There’s the obvious size differential, with the most prominent words on the packet being “OLIVE OIL” in large type in the center of the arced ribbon. Below these words, in significantly smaller but still noticeable type, is “BLEND,” which may cause some to wonder what the rest of the stuff is.
But it’s in the tiny type squeezed above “OLIVE OIL” that you get the truth with “CANOLA & 10% EXTRA VIRGIN.”
The real master stroke is in the text that fills the appropriately olive-green background, located above the image of olives and to the right of the drawing of the corked container that presumably contains olive oil.
In tightly kerned italics, it reads “A Master Chef Blend of Canola Oil and 10%” before suddenly bursting into larger, all caps, “EXTRA VIRGIN OLIVE OIL.”
See, not only is this information, which Subway doesn’t want you to read, set in a harder-to-read font, it’s also prefaced with the words “A Master Chef Blend,” the kind of stupid marketing language that most of us tune out as soon as we see it. Subway is hoping you don’t continue past those words and just skip right to “EXTRA VIRGIN OLIVE OIL.”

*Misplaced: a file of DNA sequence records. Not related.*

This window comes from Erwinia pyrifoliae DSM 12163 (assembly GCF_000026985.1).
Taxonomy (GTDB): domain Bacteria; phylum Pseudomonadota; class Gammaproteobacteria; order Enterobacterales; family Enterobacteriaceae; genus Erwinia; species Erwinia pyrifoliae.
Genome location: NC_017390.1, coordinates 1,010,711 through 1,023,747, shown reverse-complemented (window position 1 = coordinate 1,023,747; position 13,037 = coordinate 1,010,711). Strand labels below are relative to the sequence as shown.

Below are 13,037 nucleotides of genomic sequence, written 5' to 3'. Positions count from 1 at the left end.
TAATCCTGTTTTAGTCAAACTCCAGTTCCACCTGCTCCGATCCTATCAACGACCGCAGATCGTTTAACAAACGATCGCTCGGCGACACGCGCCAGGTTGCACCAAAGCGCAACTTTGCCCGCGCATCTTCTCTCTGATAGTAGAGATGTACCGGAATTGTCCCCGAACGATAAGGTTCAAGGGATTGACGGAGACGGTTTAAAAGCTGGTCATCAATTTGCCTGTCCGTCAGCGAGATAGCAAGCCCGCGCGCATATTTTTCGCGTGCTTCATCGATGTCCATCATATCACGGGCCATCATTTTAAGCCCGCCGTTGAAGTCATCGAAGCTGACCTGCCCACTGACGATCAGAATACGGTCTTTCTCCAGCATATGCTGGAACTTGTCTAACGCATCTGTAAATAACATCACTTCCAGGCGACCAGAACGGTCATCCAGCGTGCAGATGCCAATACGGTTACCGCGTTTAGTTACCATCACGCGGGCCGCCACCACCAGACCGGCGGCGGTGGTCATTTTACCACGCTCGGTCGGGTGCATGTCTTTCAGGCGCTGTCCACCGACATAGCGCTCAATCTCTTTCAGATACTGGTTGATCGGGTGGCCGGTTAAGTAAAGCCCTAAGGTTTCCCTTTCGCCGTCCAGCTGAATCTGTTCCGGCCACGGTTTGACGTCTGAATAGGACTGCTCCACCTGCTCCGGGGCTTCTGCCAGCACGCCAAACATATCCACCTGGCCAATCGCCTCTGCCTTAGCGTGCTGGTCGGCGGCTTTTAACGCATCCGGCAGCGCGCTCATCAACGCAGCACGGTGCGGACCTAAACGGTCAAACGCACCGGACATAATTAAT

We’re not saying that what’s going on here is wrong or insidious. After all, the information is all provided to the consumer. But it helps to occasionally point out the ways companies play with design to trick your eyes into seeing what the company wants you to.